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11th February 2020
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The European Water Label: a force for good
Designed to help all of us easily identify water-saving products, which, when installed and used correctly, use less water than other products, the European Water Label is having an enormous effect.
Using the online database of 8,000-plus products from almost 80 brands, consumers and industry professionals alike can choose bathroom and kitchen products to suit their lifestyle and budget - and - since most are looking to reduce their utility bills, the most water-efficient products will be chosen first, thus causing both water and energy consumption to tumble. Here, Yvonne Orgill, director, European Water Label, explains the development of this crucial scheme and how it to get the most from it...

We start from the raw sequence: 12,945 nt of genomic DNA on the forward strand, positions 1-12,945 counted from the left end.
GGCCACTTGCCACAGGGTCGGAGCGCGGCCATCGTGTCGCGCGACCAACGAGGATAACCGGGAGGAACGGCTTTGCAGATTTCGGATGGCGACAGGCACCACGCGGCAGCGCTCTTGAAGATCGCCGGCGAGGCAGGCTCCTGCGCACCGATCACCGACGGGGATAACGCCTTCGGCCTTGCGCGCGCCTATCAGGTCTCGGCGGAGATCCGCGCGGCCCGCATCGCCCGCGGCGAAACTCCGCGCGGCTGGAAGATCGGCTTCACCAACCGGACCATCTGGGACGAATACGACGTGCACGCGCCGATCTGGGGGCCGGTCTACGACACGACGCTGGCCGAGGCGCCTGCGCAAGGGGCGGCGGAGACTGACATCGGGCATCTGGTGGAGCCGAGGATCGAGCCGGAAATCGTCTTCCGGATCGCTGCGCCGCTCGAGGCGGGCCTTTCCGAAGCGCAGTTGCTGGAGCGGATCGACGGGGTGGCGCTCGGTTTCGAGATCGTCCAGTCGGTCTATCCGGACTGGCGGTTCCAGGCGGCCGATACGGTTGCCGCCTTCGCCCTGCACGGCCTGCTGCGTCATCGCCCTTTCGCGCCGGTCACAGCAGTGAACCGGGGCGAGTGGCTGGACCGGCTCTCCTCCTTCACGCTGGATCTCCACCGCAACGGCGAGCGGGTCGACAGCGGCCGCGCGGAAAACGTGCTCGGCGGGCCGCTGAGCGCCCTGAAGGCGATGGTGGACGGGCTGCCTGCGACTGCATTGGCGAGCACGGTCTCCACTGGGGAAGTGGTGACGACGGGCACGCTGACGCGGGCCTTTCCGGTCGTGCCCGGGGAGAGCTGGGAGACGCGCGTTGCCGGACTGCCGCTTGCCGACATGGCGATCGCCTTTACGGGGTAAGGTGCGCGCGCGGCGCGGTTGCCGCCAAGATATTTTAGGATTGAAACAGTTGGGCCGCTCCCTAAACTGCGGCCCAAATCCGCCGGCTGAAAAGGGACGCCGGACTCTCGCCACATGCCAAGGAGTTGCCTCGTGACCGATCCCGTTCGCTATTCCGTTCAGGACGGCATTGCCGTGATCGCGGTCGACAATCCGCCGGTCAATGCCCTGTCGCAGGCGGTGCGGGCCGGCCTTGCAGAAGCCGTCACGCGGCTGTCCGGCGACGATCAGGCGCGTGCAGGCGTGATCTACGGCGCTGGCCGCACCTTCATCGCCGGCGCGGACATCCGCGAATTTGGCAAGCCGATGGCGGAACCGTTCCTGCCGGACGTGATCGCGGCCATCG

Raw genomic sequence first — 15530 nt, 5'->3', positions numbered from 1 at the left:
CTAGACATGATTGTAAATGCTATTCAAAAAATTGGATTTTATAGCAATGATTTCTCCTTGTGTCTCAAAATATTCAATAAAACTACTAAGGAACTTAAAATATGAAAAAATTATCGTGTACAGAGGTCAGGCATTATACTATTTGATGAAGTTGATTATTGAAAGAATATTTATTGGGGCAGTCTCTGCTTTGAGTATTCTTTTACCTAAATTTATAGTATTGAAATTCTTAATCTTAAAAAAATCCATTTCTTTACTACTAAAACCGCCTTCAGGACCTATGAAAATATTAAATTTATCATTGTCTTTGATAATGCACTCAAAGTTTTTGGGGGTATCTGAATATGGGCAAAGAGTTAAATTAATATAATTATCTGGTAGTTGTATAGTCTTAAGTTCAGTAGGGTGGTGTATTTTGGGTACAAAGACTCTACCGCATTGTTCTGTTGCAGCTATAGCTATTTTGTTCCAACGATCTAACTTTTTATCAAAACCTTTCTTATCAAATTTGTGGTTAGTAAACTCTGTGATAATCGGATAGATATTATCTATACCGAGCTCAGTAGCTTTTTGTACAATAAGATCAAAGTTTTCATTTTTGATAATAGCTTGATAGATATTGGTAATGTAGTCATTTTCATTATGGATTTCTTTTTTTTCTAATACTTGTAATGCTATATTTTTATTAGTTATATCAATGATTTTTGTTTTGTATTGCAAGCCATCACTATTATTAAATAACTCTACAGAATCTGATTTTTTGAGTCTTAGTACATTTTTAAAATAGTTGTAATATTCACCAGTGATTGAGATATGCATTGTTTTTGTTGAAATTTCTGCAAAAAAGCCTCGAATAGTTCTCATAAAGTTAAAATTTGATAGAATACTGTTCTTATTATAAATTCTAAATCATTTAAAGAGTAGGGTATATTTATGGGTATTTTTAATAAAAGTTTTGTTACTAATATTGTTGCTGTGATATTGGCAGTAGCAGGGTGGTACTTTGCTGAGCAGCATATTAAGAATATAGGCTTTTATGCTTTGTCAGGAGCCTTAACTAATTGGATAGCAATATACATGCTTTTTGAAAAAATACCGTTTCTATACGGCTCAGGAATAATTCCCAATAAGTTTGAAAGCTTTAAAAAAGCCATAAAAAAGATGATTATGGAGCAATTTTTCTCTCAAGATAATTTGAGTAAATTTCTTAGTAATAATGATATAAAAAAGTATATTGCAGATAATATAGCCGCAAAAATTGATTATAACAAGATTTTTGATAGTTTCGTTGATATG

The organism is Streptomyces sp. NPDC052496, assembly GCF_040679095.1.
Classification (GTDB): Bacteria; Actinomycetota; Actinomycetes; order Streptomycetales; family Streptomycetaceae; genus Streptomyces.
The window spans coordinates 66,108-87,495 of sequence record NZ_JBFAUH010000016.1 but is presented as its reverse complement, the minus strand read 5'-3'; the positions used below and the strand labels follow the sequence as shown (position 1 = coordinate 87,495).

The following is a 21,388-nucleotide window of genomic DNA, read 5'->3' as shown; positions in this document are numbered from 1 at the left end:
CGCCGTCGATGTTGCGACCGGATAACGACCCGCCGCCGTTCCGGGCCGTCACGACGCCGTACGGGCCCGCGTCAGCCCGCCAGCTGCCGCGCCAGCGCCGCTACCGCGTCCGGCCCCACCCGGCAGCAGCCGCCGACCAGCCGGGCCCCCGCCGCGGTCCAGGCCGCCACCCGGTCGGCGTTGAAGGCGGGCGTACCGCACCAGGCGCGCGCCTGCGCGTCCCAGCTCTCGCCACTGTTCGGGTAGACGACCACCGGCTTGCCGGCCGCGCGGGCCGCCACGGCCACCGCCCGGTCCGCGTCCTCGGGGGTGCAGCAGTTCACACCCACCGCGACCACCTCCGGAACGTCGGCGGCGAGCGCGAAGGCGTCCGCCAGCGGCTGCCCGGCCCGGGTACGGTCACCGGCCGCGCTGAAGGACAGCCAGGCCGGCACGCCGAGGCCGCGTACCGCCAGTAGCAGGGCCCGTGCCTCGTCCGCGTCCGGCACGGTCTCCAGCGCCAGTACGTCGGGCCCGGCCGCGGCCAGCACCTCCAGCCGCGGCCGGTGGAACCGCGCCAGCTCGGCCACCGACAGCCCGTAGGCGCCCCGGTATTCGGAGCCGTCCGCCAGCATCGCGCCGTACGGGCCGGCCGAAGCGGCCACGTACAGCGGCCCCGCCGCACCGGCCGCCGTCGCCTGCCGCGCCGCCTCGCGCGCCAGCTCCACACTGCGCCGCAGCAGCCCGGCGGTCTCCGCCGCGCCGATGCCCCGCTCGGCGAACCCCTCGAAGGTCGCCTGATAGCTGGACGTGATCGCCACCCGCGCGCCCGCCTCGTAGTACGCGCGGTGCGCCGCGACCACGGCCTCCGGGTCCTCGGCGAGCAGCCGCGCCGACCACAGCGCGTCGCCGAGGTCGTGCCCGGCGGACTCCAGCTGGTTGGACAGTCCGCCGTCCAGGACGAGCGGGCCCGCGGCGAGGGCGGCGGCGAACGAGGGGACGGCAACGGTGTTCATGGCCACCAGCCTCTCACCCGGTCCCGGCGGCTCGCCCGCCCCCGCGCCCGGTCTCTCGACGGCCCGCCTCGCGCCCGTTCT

"The continuity of our natural resources is one of the most important issues facing our future generations. With that in mind, the European Water Labelling Scheme was created and is now firmly established across Europe and beyond.
The scheme's online database and accompanying product label shows the water consumption characteristics of bathroom and kitchen products using a simple-to-understand approach so that consumers and industry professionals alike can choose products to suit their lifestyle and budgets in an informed and educated way.
The labelling scheme is proving to be a 'force for good.'